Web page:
“The doctor should only suggest a ‘watch-and-wait’ approach after the appropriate breast imaging has been normal and nothing suspicious can be felt,” Scheer says.
What Happens At The Breast Clinic
At the hospital or breast clinic, you may have a:
- breast examination
- scan usually a breast X-ray or ultrasound
- biopsy where a needle is inserted into the lump to remove some cells for testing
These tests are often done during the same visit. You’ll usually be told the results on the same day, although biopsy results take longer you may have to wait about a week.
Breast Cancer Now has more information about what to expect at a breast clinic appointment.
Treatment for a breast lump depends on the cause. Most are harmless and may go away on their own without treatment.
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Things That Can Cause A Lump In Your Breasts
According to the American Cancer Society, 1 in 8 women will develop breast cancer in their lifetime. However, if you feel a lump, it is important to know what factors may be causing this change in the texture of your breast tissue – as cancer may not always be the culprit. Here are seven reasons why a lump may develop in the breast, and what to do if you suspect you may be experiencing one of these issues.
How Big Are Breast Cancer Lumps
That said, the longer a cancerous lump grows, the greater the risk of cancer spreading to other parts of the body. This is why it is important that people speak with a doctor as soon as they notice a lump in their breast of any size.
Benign breast lumps are non-cancerous, and it is normal for people to have them at some point during their lives. Cysts and fibroadenomas are examples of benign breast lumps.
According to Breastcancer.org, symptoms of benign breast lumps include:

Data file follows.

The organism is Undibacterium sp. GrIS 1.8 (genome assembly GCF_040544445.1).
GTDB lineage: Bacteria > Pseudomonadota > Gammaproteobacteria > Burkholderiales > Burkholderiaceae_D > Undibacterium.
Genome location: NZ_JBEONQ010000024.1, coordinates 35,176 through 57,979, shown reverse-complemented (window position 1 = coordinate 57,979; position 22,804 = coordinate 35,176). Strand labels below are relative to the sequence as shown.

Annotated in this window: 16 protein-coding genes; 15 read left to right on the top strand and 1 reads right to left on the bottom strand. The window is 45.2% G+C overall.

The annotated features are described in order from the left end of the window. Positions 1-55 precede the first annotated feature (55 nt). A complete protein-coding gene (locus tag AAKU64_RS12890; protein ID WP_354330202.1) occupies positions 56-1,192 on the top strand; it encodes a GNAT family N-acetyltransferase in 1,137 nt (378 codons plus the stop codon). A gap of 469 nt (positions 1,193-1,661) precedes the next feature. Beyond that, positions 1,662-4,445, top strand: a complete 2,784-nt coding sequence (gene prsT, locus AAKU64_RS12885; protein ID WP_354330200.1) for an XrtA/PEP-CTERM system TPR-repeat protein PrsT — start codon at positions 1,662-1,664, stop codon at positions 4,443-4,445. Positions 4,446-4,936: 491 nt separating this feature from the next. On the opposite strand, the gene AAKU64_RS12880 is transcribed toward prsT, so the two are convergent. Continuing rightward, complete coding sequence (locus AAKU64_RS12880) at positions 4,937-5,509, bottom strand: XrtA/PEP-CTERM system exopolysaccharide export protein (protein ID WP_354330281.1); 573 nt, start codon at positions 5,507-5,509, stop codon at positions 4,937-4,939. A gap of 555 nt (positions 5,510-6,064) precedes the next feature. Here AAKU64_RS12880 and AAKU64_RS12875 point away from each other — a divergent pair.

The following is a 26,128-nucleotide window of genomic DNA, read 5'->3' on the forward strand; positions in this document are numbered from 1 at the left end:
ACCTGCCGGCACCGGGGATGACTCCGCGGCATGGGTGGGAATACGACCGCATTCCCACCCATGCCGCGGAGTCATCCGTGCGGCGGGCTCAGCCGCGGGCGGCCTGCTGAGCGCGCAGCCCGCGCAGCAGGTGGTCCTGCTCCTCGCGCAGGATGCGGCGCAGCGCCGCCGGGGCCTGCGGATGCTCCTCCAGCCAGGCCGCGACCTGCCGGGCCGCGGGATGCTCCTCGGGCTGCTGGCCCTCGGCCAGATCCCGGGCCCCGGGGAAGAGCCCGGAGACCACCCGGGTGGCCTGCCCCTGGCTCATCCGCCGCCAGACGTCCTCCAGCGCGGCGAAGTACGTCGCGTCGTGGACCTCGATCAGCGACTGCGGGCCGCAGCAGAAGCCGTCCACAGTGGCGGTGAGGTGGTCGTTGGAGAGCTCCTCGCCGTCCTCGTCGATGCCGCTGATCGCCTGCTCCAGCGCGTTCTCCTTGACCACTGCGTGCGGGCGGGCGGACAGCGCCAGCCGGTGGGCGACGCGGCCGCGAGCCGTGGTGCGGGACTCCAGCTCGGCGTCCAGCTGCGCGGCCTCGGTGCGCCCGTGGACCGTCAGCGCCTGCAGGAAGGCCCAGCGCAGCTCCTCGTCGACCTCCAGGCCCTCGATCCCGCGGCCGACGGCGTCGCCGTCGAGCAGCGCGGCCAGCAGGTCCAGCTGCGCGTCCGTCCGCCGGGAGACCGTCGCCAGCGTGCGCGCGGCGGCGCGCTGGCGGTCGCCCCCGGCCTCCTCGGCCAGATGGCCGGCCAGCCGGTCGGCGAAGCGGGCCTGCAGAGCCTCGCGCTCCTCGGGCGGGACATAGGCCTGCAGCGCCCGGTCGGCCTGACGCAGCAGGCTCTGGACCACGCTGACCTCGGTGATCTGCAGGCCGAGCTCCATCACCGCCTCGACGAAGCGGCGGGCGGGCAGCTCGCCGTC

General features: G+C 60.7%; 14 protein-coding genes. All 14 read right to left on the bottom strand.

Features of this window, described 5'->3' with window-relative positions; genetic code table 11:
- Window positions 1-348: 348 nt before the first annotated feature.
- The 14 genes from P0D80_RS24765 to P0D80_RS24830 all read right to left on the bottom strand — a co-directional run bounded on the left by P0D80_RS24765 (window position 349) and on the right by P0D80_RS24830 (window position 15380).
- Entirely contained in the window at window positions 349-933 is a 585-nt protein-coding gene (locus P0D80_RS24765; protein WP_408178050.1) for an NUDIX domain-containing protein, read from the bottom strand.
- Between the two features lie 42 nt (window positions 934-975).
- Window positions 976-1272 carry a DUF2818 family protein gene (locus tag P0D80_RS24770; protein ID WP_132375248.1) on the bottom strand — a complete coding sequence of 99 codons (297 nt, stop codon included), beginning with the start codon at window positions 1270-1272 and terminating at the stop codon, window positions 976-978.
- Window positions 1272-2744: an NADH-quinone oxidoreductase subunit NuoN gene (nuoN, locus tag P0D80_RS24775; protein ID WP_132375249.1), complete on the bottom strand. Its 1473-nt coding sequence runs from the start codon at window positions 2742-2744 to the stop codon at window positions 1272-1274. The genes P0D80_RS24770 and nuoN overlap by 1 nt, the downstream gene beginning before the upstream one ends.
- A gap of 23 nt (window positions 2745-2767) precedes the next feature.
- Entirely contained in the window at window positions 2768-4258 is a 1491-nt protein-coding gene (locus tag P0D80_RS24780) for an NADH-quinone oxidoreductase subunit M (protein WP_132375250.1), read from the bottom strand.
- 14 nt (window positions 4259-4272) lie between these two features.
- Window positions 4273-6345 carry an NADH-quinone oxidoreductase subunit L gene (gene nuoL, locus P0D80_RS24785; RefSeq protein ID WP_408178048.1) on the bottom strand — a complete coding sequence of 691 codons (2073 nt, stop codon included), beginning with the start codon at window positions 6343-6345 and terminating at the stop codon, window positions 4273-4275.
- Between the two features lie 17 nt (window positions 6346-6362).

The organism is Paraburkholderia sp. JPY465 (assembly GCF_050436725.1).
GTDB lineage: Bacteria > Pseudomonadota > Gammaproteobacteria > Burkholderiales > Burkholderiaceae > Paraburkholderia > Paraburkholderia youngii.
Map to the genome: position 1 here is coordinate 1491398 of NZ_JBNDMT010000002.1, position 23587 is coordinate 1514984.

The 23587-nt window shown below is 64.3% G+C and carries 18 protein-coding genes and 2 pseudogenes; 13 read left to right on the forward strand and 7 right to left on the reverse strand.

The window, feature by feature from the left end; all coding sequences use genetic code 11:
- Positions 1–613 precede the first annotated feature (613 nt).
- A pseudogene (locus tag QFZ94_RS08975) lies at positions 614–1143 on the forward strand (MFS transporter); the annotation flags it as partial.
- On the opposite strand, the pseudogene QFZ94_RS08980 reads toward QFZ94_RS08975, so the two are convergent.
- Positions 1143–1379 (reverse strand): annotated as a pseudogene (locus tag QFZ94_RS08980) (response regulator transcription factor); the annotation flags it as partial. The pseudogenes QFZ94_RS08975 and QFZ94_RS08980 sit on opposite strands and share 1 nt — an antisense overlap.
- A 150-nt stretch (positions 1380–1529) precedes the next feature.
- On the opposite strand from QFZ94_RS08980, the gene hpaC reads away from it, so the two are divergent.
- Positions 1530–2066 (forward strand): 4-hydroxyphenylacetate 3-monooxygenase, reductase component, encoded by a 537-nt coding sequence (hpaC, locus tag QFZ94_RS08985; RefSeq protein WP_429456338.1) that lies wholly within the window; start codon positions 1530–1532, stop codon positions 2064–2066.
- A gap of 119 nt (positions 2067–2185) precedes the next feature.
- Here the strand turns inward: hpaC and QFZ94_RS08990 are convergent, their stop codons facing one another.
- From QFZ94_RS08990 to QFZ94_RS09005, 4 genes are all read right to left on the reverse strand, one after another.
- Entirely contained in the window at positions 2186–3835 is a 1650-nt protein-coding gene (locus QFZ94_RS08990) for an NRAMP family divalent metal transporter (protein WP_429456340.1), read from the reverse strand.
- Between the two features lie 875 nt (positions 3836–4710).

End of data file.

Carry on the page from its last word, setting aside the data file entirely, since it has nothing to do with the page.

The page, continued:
- general breast pain
- nipple pain
- yellow or green discharge from the nipple
However, some types of breast cancer also present with these symptoms, so it is important that a person speaks with a doctor as soon as they notice any changes in their breast.
Also, some benign breast conditions can increase the risk of a person developing breast cancer later in life. In these cases, a doctor will draw up a treatment plan and monitor the breast for any changes.
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Can Men Have Breast Lumps
Yes. Men can develop a condition called gynecomastia. The male breast becomes enlarged and sometimes tender. A breast lump may also form underneath the nipple. Gynecomastia often occurs in both breasts. This condition can be related to a hormonal imbalance or a side effect of medication, although additional workup may be considered to determine a cause. Most often, a cause is never determined it is called idiopathic.
Men can also develop breast cancer, so if you feel a lump in your breast, see your healthcare provider for an evaluation.
When A Breast Lump Is An Emergency
A breast lump along with other signs could mean you should seek emergency care. If you have breast cancer that has begun to spread, an appointment cant wait. Its best to seek urgent medical care if you have a hard breast lump and:
- you are experiencing bloody nipple discharge
- your nipples have changed appearance or become inverted
- you have a fever
- the glands under your arms are swollen
A lump along with any of these signs doesnt always mean you have invasive breast cancer or even breast cancer at all. However, because breast cancer is most treatable when its caught early, its important not to wait.